Summary of “THE MARK OF THE CHRISTIAN” by Francis Schaeffer

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In his book The Mark of the Christian Schaeffer points out the great Commandment to love God and neighbor is at the core of our message and it must be lived out if two things are to occur.  First, if men are to know that we are Christ’s disciples, there must be the humble preference toward one another that Jesus demonstrated to the disciples when he washed their feet in (John 13).  Love among the brothers lets the watching world see if we actually belong to Jesus or not.

We may very well be his, but if our actions are contradictory then the unbeliever has the right given by God to judge us.  This kind of life is costly, painful and accompanied by great loss, but our love for the Savior and for the lost must be what motivates us.

Second, we must be unified with believers so that our evangelistic endeavors are not hindered and the world may know that the Father sent the Son (John 17).  This unity must be evident in word and in deed.  Even when there are differences among us, and there will be, it’s critical that forgiveness, repentance, humility and kindness be evident when we part ways with our brothers and sisters.

This unity, according to Schaeffer, is not organizational, nor our mystical union with Him, it’s not our positional unity in Christ, not even a legal unity before Him.  But it’s a real, observable, practical unity that practices both God’s holiness and love.  Schaeffer rightly accentuates that this unity is never to be separated from His propositional truth (scripture) for it is these propositions that believers are called to live out before the world.

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Reflections From EZRA 2-6: THE RETURN HOME TO JERUSALEM

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God’s promise of Exile and return of Israel to the land of their fathers was complete Ezra 2:1-2:

Now these are the people of the province who came up out of the captivity of the exiles whom Nebuchadnezzar the king of Babylon had carried away to Babylon, and returned to Jerusalem and Judah, each to his city. These came with Zerubbabel, Jeshua, Nehemiah, Seraiah, Reelaiah, Mordecai, Bilshan, Mispar, Bigvai, Rehum and Baanah.

The names recorded of the sons of Israel who returned to the land is worthy of note.  It first reminds us of individuals who actually experienced this discipline from the LORD and consequent return by His mercies.  These individuals did not go unnoticed by God (as we so often think when hard times befall us), but were personally accounted for (2:2-64).  Still yet, something amazing took place—the LORD God remembered the promise given to His people that they would be in captivity for 70 years.

When scripture talks about God remembering it does not mean that He had an actual moment of “forgetfulness”, He’s the all-knowing, all-wise, self-existent God.  Instead it considers how God in time works out the wise counsel of His will toward his covenant children that have been given His assured promise.  In a cold and ruthless world, the tender mercies of God bring here great solace and fortitude to the lonely, broken and wearied heart.  You have not been forgotten.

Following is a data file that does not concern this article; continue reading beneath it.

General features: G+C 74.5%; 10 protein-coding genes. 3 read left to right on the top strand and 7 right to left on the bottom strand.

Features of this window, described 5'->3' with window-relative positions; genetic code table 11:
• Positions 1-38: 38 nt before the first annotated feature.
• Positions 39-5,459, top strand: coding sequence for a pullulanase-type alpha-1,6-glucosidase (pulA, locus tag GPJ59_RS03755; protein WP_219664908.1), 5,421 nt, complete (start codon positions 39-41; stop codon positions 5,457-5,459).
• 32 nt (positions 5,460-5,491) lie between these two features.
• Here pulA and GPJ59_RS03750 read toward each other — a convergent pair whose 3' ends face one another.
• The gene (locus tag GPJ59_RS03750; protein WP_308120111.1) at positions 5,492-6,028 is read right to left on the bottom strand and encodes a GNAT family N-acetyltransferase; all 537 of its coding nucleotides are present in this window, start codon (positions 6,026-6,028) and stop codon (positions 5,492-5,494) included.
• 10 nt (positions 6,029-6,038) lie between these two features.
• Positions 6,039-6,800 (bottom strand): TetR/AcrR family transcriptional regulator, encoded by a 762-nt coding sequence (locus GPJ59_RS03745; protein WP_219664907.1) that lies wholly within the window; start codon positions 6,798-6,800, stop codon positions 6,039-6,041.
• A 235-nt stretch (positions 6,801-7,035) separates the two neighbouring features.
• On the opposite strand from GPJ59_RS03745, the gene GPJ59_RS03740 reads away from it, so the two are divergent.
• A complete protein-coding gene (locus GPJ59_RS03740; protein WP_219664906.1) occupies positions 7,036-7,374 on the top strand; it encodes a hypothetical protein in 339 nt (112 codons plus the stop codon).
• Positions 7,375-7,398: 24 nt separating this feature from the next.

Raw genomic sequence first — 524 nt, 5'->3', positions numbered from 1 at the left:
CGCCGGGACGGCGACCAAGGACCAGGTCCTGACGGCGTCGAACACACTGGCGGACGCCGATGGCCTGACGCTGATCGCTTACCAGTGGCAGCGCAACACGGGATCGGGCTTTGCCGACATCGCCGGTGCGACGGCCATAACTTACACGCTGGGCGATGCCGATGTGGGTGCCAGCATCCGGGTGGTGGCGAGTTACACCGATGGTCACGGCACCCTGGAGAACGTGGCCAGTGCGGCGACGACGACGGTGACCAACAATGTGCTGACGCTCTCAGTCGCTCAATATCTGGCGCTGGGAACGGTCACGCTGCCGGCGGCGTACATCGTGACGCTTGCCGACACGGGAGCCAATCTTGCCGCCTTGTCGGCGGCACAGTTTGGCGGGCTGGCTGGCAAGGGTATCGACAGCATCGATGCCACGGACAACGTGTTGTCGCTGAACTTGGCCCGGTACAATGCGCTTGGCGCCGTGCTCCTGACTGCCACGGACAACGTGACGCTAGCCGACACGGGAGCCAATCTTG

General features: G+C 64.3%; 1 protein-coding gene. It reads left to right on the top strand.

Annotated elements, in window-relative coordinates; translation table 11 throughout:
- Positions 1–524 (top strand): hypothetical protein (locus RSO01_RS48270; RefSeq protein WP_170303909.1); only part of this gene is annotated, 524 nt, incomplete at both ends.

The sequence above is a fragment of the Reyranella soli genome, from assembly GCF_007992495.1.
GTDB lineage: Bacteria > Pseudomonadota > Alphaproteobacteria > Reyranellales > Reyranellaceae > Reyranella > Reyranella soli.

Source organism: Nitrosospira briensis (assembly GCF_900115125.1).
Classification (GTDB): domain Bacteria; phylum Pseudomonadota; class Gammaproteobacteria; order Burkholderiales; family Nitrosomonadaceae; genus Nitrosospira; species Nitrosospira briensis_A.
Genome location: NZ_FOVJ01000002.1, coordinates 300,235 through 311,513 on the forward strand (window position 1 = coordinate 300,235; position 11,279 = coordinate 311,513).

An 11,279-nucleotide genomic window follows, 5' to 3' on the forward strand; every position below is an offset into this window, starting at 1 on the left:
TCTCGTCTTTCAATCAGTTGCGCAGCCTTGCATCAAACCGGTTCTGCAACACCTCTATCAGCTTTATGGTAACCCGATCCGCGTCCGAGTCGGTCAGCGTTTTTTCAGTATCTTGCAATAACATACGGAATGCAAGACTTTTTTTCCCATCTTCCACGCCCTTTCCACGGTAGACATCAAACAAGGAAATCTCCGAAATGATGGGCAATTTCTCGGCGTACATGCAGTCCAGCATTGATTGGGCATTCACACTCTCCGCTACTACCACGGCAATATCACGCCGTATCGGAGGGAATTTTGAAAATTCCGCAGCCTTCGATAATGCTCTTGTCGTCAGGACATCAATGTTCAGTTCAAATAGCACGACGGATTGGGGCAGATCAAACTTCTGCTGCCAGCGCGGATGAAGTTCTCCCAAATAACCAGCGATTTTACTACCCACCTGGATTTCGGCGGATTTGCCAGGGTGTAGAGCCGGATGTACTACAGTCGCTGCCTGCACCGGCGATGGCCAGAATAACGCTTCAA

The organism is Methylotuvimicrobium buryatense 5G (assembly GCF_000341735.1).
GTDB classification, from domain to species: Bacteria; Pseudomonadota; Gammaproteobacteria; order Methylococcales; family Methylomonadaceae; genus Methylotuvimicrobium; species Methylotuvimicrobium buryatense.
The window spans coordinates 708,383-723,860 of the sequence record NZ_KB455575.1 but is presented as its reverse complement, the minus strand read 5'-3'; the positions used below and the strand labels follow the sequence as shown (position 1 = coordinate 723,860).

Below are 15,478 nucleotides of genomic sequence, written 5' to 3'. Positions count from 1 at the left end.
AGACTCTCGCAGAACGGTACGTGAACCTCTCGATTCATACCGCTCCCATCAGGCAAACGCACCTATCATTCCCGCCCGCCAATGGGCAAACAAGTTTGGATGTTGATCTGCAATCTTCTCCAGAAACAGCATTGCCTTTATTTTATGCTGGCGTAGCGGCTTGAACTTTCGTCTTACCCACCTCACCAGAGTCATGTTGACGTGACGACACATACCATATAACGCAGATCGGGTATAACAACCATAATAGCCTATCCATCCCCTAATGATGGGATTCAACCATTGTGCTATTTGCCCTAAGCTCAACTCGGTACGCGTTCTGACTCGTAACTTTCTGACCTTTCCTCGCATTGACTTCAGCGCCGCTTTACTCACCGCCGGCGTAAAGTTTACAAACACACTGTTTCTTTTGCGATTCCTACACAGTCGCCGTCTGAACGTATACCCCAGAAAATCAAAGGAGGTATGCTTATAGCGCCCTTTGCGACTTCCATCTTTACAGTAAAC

Possessing the land God had given to Israel was not going to be realized without opposition.  The rebuilding of the temple is instructive for it points to the way a city and its inhabitants come to flourish—by worshipping the Creator and not the creature as ultimate.  And yet, obstacles had to be overcome the ground of which was a lie.  This lie fabricated came to king Artaxerxes ears by those who surrounded the land of Israel.

Through lies and intimidation (which is the field where spiritual warfare is fought) the work God commanded the people to engage was delayed.  Often lies and fear for our personal welfare go hand in glove.  These keep believers from trusting God’s purposes and plans, and that because the word of the creature seems more ominous (4:1-5; 6-24):

The delay refers to the decree of Cyrus that allowed the temple to be rebuilt (5:6-6:14), but ultimately it was God’s protection that emboldened Israel to continue the labor (5:5).  In fact, through the words of the prophets Haggai and Zachariah, God strengthened His people in spite of the threats.

Here I notice the following principles: God always keeps His promises; obedience to God is always costly; and God often uses His enemies to accomplish His purposes.  The apostle Paul notes the reason for why these accounts have been inscripturated in Romans 15:4:

For whatever was written in earlier times was written for our instruction, so that through perseverance and the encouragement of the Scriptures we might have hope.

He who began a good work in us will complete until the day of Christ Jesus.  It is He who calls us to persevere to the end so that we may be ultimately delivered, saved.  So may we look to You, LORD, today for our strength in the midst of difficulties, and may we Your People run with perseverance the race that is set before us looking to Jesus the author and finisher of our faith.

(SDG)

 

 

 

WHAT’S SO “GOOD” ABOUT GOOD FRIDAY? Perspectives on the Work of Christ